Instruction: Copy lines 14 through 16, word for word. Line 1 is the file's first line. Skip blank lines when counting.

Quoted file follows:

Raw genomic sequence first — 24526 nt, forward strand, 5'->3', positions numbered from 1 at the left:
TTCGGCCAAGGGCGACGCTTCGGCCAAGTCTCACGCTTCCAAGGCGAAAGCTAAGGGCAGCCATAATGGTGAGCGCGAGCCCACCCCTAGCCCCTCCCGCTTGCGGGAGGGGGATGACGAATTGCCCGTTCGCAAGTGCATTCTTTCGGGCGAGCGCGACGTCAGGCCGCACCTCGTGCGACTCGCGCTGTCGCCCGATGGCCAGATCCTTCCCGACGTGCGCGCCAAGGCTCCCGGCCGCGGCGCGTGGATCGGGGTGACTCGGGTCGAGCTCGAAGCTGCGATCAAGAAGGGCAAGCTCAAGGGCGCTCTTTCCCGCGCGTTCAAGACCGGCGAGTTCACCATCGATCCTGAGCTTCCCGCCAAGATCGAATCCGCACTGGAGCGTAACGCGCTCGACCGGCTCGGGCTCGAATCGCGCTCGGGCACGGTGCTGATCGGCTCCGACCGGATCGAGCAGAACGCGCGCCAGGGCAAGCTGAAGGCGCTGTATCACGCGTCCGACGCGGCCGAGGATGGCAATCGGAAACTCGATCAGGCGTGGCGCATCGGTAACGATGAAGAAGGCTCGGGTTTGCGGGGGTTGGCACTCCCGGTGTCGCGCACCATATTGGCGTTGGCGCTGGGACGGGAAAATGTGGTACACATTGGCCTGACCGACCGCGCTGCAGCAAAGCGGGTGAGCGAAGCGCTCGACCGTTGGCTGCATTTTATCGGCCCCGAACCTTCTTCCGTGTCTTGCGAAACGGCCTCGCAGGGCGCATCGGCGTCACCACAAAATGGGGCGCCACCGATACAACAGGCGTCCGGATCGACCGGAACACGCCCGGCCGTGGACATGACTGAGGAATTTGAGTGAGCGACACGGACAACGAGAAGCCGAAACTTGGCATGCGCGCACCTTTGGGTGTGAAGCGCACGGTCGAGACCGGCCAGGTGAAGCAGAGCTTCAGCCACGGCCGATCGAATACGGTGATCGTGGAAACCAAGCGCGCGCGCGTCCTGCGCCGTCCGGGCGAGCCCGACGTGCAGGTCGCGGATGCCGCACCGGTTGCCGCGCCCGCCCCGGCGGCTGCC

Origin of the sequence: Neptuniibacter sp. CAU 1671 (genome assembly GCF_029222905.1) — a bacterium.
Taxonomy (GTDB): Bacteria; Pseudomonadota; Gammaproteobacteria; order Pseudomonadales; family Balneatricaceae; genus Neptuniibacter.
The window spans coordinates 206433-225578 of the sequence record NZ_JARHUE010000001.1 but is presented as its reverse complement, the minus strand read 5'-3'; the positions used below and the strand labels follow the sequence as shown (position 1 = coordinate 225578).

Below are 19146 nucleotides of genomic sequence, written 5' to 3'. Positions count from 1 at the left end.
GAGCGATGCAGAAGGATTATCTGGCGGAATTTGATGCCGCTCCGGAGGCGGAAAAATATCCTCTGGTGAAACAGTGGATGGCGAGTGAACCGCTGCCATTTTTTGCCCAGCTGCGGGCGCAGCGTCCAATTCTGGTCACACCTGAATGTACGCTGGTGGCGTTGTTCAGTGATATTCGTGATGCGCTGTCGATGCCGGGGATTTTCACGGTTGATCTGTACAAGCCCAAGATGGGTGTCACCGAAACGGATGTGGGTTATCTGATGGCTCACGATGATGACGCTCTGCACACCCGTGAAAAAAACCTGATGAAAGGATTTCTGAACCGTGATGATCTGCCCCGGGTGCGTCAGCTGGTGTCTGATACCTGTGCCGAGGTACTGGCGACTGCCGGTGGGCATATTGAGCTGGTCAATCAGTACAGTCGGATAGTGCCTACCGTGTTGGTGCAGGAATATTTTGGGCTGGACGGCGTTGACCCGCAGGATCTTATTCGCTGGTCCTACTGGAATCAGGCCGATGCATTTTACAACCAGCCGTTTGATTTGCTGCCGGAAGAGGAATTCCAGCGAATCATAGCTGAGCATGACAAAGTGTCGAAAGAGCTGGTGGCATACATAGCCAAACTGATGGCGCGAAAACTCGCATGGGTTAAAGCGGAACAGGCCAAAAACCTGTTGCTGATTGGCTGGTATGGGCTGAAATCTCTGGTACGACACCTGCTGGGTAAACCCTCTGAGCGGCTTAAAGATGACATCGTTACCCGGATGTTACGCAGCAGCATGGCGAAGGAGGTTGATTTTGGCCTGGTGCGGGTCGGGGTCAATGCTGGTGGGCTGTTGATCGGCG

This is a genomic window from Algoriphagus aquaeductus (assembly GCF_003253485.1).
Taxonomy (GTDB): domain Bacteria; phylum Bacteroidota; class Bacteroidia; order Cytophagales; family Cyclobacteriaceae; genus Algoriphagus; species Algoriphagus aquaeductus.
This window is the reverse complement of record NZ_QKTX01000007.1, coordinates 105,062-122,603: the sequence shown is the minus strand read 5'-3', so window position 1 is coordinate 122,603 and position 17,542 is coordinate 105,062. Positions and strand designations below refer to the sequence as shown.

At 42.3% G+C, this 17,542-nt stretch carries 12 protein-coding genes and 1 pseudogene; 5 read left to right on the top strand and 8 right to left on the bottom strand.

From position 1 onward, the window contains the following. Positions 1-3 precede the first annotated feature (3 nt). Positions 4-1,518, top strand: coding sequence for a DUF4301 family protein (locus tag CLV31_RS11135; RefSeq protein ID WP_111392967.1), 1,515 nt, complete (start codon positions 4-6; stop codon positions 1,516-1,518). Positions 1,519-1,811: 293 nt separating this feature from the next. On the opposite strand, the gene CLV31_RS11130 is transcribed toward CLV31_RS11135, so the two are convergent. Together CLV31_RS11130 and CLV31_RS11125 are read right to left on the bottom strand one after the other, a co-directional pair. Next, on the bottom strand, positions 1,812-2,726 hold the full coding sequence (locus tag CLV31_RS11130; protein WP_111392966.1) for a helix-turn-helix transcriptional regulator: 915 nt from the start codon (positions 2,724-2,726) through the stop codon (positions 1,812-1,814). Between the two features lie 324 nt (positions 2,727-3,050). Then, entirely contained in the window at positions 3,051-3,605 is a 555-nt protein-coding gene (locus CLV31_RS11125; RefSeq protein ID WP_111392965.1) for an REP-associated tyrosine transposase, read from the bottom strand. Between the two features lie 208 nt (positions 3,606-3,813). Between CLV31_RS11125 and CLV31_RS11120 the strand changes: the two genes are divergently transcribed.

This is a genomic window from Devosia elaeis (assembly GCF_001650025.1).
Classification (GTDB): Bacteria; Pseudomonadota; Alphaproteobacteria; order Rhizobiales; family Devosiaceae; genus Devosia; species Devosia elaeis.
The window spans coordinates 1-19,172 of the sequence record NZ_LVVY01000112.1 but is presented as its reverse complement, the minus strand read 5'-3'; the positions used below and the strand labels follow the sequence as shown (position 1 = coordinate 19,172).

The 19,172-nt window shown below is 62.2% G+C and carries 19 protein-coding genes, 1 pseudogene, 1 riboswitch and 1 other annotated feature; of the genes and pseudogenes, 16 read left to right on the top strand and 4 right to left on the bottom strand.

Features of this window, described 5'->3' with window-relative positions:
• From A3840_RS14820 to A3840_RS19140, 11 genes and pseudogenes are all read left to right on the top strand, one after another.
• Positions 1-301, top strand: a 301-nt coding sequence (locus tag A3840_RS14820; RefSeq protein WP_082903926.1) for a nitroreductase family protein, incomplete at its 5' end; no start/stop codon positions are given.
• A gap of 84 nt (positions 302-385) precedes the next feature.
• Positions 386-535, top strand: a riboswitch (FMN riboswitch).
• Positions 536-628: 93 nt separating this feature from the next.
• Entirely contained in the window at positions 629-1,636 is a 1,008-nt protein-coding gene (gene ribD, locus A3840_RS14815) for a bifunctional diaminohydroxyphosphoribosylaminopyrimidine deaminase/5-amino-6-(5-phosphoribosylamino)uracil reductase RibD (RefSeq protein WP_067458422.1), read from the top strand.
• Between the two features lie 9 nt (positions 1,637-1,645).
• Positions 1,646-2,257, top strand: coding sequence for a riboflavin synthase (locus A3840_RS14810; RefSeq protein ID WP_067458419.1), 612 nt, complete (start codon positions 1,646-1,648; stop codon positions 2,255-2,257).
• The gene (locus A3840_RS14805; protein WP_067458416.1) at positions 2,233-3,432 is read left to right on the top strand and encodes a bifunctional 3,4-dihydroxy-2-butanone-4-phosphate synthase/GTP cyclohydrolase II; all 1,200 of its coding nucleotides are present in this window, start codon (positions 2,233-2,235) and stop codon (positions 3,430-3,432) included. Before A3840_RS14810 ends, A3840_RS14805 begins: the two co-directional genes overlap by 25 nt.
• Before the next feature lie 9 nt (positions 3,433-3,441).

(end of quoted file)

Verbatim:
Classification (GTDB): Bacteria; Pseudomonadota; Alphaproteobacteria; order Rhizobiales; family Devosiaceae; genus Devosia; species Devosia elaeis.
The window spans coordinates 1-19,172 of the sequence record NZ_LVVY01000112.1 but is presented as its reverse complement, the minus strand read 5'-3'; the positions used below and the strand labels follow the sequence as shown (position 1 = coordinate 19,172).

The 19,172-nt window shown below is 62.2% G+C and carries 19 protein-coding genes, 1 pseudogene, 1 riboswitch and 1 other annotated feature; of the genes and pseudogenes, 16 read left to right on the top strand and 4 right to left on the bottom strand.